Her Father Was Hitler’s Architect. She Devoted Her Life To Helping Jewish Artists.
Albert Speer, Hitler’s armaments minister and main architect, was known as “the Nazi who said sorry” for acknowledging his complicity in Nazi war crimes at the Nuremberg trials. While Speer maintained he never knew about the Holocaust, his daughter, Hilde Schramm, is spreading awareness of the genocide, and doing much more than apologizing for it.
Schramm, an 82-year-old politician, author and educator has been active in combating anti-Semitism for decades, the Associated Press reports. On January 21 she was honored with the Obermayer German Jewish History Award for establishing a unique restitution endeavor. Since 1994 Schramm has been supporting Jewish women artists and scientists by urging Germans to donate money to that cause based on goods they own that may have been looted by the Nazis.
The seed money for the foundation came from Schramm’s own inheritance. When her father, who served 20 years in prison for his involvement with the Third Reich, left her some valuable paintings, although it was determined that the art was likely not stolen from Jews during the war, Schramm decided to sell the works to fund the projects of Jewish women in Germany. She named the foundation that emerged from this decision Zurueckgeben, a word that translates to “return” or “give back.”
“It was very much our point with this word ‘Zurueckgeben,’ which in a way is a provocation, because in a way nobody really can give back, to raise consciousness about the injury that had been done very broadly in Germany,” Schramm told the AP.
Schramm’s project, which German broadcaster Deutsche Welle reports has funded 150 artistic and scientific projects ranging from art exhibitions to books and films, doesn’t just rely on proceeds from potentially looted artwork. Rather, Zurueckgeben hopes to dispel the myth that all Jewish victims of looting were wealthy and that all those who benefited from the looting were powerful members of the Nazi party. The foundation wants all Germans to interrogate the origins of household items like silverware and furniture and, where impossible to trace a chain of ownership, sell the item and donate the profit or make a symbolic contribution.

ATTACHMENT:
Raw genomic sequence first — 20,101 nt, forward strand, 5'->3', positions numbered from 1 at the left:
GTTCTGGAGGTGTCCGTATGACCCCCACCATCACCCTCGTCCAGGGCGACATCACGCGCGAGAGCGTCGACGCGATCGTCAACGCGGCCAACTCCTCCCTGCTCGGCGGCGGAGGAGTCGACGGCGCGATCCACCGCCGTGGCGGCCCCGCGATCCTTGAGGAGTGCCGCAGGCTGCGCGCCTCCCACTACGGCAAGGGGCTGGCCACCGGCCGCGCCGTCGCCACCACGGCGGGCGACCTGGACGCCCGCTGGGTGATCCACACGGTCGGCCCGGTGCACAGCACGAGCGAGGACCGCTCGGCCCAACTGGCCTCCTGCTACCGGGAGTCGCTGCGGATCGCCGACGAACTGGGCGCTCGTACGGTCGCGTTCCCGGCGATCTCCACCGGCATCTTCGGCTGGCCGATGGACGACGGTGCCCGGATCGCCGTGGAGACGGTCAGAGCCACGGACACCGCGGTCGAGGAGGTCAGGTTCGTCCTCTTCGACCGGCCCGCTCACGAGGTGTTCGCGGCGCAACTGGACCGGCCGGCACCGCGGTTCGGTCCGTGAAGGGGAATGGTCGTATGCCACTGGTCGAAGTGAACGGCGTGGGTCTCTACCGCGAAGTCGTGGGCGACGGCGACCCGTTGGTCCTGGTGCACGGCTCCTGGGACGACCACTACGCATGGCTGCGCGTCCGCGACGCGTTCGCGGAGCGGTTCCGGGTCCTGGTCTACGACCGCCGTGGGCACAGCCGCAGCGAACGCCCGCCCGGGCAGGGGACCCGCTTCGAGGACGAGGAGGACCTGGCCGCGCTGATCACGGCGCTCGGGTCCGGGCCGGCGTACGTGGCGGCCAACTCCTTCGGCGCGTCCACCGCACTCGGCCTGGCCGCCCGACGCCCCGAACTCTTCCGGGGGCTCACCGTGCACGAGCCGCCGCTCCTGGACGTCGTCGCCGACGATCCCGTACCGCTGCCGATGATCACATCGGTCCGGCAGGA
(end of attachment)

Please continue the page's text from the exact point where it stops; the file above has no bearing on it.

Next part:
“Let it come close to your families and look at what other ways the German population did profit,” Schramm told the AP. “When Jews were expelled from their jobs, of course non-Jewish Germans could take their job… It’s not only the question of real objects being robbed but their whole existence.”
In addition to the Obermayer Award, Schramm, who served as the leader of Berlin’s Green Party through much of the 1980s, was awarded the Berlin state parliament’s Moses Mendelssohn Prize in 1994 for her efforts to promote religious tolerance. Zurueckgeben, which began the same year, has raised 500,000 Euros for projects lead by Jewish women.
PJ Grisar is the Forward’s culture intern. He can be reached at [email protected]